Sunday, July 22, 2007

Breaking the Pattern

There are a lot of things I think of writing that I don't post here (or anywhere else). Not because they're shocking, or private, or boring, but because they don't fit the mold of my blog. They don't have that calm, pastoral quality and/or I can't think of a concluding insightful comment with which to end the post.

All this results in me not blogging very often. Have I mentioned that I'm kind of obsessive about systems? When I was applying for firms, I developed this system: start going through the list of firms interviewing on grounds in alphabetical order. For each firm, check to see if it's just IP/patent stuff they're interviewing for; if not, check the Vault "best firms in [whatever city]" guide and read the blurb if it's there; if it isn't, go to the firm's website and read its "careers" section; if I'm still interested, check the law school's GPA spreadsheet to see if I have a chance of getting an interview; if so, apply; if not, move on. Because I had this system in place, deciding what firms to apply for took me an entire weekend. Even after I realized that maybe I didn't need to be quite so rigorous about my choices, I couldn't stop until I'd gone through the whole list using my system.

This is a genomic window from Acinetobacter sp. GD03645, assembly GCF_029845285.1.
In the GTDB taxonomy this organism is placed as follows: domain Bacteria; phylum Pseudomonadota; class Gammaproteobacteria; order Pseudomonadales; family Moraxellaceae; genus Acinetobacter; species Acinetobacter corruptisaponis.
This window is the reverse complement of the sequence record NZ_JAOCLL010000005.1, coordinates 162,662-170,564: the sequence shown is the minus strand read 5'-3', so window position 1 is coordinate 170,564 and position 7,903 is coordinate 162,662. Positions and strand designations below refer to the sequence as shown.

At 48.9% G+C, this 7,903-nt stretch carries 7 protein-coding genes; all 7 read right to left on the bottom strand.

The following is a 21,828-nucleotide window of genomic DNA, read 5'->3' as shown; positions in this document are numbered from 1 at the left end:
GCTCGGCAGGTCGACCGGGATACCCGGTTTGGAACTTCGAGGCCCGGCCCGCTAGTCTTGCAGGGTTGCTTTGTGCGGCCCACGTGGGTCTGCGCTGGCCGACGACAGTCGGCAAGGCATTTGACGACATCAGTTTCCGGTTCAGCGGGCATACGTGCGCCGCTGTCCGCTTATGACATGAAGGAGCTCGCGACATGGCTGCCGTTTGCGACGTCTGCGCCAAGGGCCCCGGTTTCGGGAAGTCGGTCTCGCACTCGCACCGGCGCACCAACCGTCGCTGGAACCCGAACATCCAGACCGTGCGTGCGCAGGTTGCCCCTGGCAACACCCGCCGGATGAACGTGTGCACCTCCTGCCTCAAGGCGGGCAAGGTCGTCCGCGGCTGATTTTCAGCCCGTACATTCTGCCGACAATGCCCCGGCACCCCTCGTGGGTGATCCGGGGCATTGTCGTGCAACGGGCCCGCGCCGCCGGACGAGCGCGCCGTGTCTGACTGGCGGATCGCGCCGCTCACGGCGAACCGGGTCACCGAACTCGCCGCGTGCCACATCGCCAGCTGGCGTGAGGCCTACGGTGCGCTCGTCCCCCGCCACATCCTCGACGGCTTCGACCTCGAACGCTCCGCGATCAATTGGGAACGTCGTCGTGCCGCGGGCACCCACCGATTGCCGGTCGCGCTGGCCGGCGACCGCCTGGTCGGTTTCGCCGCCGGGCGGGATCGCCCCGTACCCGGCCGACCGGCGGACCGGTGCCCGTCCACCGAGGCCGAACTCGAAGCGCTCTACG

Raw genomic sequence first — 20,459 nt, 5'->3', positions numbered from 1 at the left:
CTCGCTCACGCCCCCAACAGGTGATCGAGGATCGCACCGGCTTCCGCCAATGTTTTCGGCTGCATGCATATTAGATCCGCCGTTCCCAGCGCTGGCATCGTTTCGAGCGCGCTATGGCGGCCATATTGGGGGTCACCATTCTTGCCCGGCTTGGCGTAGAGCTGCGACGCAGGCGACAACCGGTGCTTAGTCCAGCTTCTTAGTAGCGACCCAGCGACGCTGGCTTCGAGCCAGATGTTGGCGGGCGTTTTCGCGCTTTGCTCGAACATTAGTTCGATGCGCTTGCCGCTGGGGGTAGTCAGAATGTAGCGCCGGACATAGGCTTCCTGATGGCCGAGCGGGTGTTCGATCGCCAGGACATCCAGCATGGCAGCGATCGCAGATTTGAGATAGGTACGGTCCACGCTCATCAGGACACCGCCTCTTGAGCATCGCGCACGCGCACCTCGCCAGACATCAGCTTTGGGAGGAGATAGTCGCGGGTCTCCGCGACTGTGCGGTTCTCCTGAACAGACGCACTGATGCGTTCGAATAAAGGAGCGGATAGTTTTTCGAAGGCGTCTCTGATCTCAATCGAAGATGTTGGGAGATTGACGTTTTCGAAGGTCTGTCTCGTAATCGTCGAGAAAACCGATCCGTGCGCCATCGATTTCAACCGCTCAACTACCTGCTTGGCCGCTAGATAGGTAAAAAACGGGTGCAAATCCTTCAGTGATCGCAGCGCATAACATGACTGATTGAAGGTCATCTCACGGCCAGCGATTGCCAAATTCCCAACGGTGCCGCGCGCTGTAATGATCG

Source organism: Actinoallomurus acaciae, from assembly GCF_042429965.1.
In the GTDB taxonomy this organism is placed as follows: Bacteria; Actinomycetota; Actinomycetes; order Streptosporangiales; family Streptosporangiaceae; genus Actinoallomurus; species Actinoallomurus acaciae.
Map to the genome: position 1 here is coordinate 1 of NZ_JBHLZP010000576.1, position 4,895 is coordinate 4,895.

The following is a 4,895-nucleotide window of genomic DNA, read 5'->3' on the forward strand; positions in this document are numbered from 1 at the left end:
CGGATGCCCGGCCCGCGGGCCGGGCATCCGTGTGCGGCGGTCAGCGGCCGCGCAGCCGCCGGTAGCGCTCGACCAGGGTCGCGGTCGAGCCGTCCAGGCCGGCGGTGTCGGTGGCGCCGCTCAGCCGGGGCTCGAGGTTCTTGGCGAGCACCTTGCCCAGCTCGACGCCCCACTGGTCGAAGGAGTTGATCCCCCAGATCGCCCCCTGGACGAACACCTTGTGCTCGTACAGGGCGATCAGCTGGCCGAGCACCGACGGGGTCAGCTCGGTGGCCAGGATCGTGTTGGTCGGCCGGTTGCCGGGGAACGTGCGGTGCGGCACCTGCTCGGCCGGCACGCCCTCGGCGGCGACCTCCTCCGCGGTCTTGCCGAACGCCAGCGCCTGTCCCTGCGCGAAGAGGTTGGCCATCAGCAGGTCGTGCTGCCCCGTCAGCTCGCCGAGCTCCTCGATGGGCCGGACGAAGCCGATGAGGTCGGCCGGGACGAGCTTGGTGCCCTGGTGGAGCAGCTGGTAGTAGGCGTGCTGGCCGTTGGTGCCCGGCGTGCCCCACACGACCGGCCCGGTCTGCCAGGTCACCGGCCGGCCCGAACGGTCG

Sometimes this obsessiveness is a really bad thing. I used to keep an online journal, six or seven years ago, in which I wrote very nearly every day for over a year. It was a great outlet for me. Then I quit writing every day, and was so upset with myself for breaking my streak that I never started up again.

At church today we got a great homily about how perfectionism is destructive. Our priest (whom I just love) shuffled over to the lectern, put on his reading glasses, got out the Bible and turned to Genesis. "If this doesn't cure your perfectionism," he said, "nothing ever will. We have this whole story about the six days of creation" (forgive me—I'm paraphrasing) "where God creates everything: the sky, the earth, the plants and animals, and finally, he creates mankind. And then we come to the part at the end of the sixth day, and it says, 'God looked at all that he had made, and he saw that it was very good.' Not perfect, mind you—good! And that's why our weather isn't perfect, it's why our plants and animals aren't perfect, it's why we're not perfect. In our lives, we must not strive for perfection: we must strive for goodness."

Anyway, if things seem a little more frivolous and less capital-D Deep around these parts, that's why.


Blogger Stormy said...

Father Dennis is pretty good, isn't he? And Father Fogarty rocks when he sets out his three points like it's a lecture in one of his classes.

7/23/07, 9:16 AM  

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